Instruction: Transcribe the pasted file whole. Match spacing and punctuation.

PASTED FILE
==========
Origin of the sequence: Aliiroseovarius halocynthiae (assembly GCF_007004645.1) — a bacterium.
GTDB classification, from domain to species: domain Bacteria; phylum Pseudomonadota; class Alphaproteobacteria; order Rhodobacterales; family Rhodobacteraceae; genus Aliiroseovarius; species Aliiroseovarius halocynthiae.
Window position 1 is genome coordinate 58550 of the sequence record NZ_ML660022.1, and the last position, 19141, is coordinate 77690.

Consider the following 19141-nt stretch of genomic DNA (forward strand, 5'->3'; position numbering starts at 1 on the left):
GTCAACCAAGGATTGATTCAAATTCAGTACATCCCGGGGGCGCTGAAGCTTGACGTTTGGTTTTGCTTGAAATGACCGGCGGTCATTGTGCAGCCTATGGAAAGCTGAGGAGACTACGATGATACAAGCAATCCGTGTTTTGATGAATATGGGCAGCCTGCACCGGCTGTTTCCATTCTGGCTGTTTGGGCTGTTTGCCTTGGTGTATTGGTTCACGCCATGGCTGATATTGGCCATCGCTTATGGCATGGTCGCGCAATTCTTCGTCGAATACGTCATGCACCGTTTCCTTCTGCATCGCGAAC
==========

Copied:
Origin of the sequence: Aliiroseovarius halocynthiae (assembly GCF_007004645.1) — a bacterium.
GTDB classification, from domain to species: domain Bacteria; phylum Pseudomonadota; class Alphaproteobacteria; order Rhodobacterales; family Rhodobacteraceae; genus Aliiroseovarius; species Aliiroseovarius halocynthiae.
Window position 1 is genome coordinate 58550 of the sequence record NZ_ML660022.1, and the last position, 19141, is coordinate 77690.

Consider the following 19141-nt stretch of genomic DNA (forward strand, 5'->3'; position numbering starts at 1 on the left):
GTCAACCAAGGATTGATTCAAATTCAGTACATCCCGGGGGCGCTGAAGCTTGACGTTTGGTTTTGCTTGAAATGACCGGCGGTCATTGTGCAGCCTATGGAAAGCTGAGGAGACTACGATGATACAAGCAATCCGTGTTTTGATGAATATGGGCAGCCTGCACCGGCTGTTTCCATTCTGGCTGTTTGGGCTGTTTGCCTTGGTGTATTGGTTCACGCCATGGCTGATATTGGCCATCGCTTATGGCATGGTCGCGCAATTCTTCGTCGAATACGTCATGCACCGTTTCCTTCTGCATCGCGAAC